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Rolling Stones marry hi-fi and Wi-Fi for concert shows

Other bands are also using Wi-Fi equipment to produce their events

By Rebecca Reid, ITWorld Canada
July 30, 2003 12:00 PM ET

A Rolling Stones concert today in Toronto will be made possible in part thanks to wireless technologies, according to Todd Griffith, IT specialist for the band.
For Griffith, it was all tech, plugs and rock 'n' roll until about a year ago, when he realized he could drastically decrease the amount of plugs required at a concert venue by deploying wireless networks instead of a traditional wired network.
Now he's no longer consumed by stringing up cable, instead strategically deploying wireless access points, gateways, wireless PC cards and building-to-building gateways.
For the past year, Griffith has been employed by the Rolling Stones, making it possible for the band's crew to update the rollingstones.com Web site and keep in contact with their families via e-mail. He has also enabled the production crew to receive large computer-aided design drawings of each venue. Griffith said they normally get speeds of 1.5M to 3Mbit/sec., similar to a Digital Subscriber Line connection.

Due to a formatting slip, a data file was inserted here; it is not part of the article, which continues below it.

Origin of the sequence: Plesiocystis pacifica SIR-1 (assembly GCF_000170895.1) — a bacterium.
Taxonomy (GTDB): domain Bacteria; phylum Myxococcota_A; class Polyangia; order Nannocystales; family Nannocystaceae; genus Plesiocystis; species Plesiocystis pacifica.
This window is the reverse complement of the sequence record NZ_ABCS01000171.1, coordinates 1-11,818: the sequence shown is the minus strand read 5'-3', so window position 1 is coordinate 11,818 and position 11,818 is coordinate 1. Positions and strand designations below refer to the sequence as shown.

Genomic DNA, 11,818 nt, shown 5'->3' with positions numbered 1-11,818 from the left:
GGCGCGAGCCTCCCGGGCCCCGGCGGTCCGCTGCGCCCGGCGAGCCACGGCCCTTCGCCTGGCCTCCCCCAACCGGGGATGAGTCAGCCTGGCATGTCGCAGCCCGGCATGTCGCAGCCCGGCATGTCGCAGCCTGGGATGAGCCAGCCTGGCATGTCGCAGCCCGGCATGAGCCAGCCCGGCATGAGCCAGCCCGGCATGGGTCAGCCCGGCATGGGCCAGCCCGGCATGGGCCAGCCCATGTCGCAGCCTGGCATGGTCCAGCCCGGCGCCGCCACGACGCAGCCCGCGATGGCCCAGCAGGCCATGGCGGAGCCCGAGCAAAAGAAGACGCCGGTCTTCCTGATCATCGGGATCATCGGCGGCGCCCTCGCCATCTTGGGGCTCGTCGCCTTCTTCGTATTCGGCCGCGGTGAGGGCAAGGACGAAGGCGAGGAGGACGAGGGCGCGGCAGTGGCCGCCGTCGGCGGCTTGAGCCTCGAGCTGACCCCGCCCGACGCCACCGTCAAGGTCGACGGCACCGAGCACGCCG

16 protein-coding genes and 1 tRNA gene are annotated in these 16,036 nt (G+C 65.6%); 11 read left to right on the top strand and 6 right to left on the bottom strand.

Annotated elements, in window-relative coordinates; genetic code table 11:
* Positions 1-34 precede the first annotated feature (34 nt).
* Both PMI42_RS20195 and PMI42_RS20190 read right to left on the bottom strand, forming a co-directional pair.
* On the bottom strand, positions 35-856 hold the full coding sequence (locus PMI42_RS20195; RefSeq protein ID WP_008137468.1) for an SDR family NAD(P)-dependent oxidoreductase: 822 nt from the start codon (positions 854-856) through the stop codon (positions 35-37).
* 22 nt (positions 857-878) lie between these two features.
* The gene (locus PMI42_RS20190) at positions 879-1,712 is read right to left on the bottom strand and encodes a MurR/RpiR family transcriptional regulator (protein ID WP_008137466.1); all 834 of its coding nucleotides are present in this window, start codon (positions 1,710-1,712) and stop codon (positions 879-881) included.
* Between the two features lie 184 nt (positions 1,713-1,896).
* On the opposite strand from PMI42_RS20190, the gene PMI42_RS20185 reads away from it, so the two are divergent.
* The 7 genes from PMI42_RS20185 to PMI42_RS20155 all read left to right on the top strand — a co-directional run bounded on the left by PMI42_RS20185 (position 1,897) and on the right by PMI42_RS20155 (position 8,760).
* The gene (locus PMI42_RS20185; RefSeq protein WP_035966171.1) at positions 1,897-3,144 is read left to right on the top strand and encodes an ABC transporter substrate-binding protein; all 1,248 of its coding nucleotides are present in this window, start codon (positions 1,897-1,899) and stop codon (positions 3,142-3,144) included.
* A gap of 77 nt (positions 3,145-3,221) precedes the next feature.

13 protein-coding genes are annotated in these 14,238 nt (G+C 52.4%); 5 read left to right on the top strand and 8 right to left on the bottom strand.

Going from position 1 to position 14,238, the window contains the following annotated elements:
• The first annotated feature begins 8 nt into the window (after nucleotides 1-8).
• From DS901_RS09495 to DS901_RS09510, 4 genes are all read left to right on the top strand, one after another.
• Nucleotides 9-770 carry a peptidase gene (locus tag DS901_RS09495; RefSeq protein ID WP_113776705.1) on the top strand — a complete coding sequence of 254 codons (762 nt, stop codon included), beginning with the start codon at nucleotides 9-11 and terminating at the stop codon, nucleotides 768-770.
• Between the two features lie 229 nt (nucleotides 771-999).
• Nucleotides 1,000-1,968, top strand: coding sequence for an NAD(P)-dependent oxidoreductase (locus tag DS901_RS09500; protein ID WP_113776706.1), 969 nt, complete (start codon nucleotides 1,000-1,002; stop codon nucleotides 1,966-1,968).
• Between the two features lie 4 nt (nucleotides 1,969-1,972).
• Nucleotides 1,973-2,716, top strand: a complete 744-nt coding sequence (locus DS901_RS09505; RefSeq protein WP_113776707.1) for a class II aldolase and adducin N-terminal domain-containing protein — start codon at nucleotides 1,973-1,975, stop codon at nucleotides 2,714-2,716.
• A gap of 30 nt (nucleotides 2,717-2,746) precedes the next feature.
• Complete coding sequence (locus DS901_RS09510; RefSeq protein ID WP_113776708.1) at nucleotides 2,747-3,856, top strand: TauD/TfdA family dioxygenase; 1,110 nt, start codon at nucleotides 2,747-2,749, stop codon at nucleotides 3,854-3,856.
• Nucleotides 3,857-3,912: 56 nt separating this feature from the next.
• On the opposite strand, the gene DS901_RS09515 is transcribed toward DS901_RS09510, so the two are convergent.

Although he usually deploys a network for 60 to 75 users, the number of users for today's concert at Downsview Park in Toronto will quadruple.
The Rolling Stones are participating in an event to help Toronto recover from the financial setbacks caused by the outbreak of severe acute respiratory syndrome. Others performing at the concert include Justin Timberlake, Sam Roberts, AC/DC, Rush and the Flaming Lips.
Not only did Griffith say that the total cost of ownership is a lot lower with wireless, but the network rollout time is also drastically reduced, usually taking one to two hours to set up. He added that he's thrilled that the IT crew doesn't have to cart around equipment for a full-fledged network while on tour.
"Just the nature of this business -- we move every two or three days," he said. "To pull cable and try to get traditional switches and cable in some of these venues is not only difficult, in some cases it's impossible. The wireless basically circumvents all that."
The Rolling Stones weren't the first band on tour to set up a wireless network. Griffith said the Dave Matthews Band was one of the first to do so, and almost every major act on tour now relies on wireless.
Griffith's network is an 802.11b wireless network with hardware almost exclusively from Santa Clara, Calif.-based 3Com Corp., consisting of wireless-enabled notebook computers and other hardware. He said he selected 3Com because the company took an interest in this type of deployment and has excellent technical support. Montreal-based Bell Canada International Inc. is providing the Internet access.
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